Résumés have long become extended business cards. Long gone are the days of the boilerplate résumé listing everything you have ever done, beginning with flipping burgers while in high school. Nobody these days expects a résumé to be a complete account of anything anymore.
With that said: business cards can be vibrant or dull, and the same is true for résumés. Relatively subtle features can cause a branding message to shine as they can cause the best intentions to go awry.
Is your résumé a dynamic showcase or a static inventory?
There once was that hardware store in my neighborhood that kept the same mundane commodity items on display in the storefront for weeks. Weeks turned into months, then months turned into years. The slow death that this store suffered was kind of painful to watch.
Had that hardware store paid more attention to varied promotions, with different merchandise emphasized at different times and speaking to a more targeted clientele—who knows…that store might have held on.
Like a storefront, a résumé needs to move its front-and-center display around. It needs some variation in what it emphasizes and what it promotes. It makes all the difference between a fresh and a stale brand message and between a glossy and a dusty portfolio.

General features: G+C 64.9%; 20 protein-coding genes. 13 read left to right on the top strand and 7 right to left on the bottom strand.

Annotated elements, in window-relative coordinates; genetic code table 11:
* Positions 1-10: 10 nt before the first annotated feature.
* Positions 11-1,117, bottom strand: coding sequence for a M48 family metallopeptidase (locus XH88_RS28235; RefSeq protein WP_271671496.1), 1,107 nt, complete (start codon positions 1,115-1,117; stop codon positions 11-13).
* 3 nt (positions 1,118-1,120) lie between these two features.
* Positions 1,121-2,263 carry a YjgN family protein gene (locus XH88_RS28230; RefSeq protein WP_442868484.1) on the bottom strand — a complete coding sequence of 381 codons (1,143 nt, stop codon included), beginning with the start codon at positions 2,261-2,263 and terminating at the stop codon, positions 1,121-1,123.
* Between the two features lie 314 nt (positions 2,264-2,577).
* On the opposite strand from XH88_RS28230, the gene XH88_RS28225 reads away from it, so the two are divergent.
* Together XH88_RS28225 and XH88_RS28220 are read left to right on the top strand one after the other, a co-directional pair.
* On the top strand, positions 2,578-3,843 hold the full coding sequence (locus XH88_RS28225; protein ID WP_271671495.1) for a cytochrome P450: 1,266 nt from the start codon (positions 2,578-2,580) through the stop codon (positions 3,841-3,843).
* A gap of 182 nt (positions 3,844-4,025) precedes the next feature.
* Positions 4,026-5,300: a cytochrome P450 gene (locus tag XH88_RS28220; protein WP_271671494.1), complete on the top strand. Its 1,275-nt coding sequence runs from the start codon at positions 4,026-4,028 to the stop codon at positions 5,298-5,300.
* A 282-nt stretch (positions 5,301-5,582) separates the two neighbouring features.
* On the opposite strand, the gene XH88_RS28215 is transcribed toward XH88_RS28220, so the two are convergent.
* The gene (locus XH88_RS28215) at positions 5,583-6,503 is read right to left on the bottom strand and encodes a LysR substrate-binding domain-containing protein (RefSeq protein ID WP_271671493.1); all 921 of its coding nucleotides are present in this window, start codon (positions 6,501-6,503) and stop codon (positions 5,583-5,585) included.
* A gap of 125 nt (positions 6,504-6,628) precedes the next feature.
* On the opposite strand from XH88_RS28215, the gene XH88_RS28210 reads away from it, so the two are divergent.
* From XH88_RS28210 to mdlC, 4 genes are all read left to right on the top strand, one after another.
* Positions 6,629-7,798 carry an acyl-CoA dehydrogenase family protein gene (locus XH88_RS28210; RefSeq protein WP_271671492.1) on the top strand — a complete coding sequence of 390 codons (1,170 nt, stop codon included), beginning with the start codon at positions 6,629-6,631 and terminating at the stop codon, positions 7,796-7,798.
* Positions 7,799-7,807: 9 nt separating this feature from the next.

Does your résumé invoke a bright future or enshrine your glory days?
Some ten years ago, Chevrolet ran a series of commercials for its Silverado trucks using the tune, and sung title, of Bob Seger’s hit song Like a Rock. But if you knew the complete lyrics of that song, you knew they could be interpreted as a nostalgic look back of an aging guy on his fading youth:
“My hands were steady, my eyes were clean and bright”—Oh…they no longer are, you mean?
“Twenty years now, where’d they go?”—Into the sunset, leaving once-proud run-down, rusty equipment behind.
Check your résumé for any stagnation or nostalgia, and change the lyrics where necessary.
Dust off that business card that is your résumé, and get over that which you hold near and dear. Although it is normal to be proud of everything you have ever done: the way to communicate your value is to take a fresh spotlight and zero in what your clientele likes to see in you.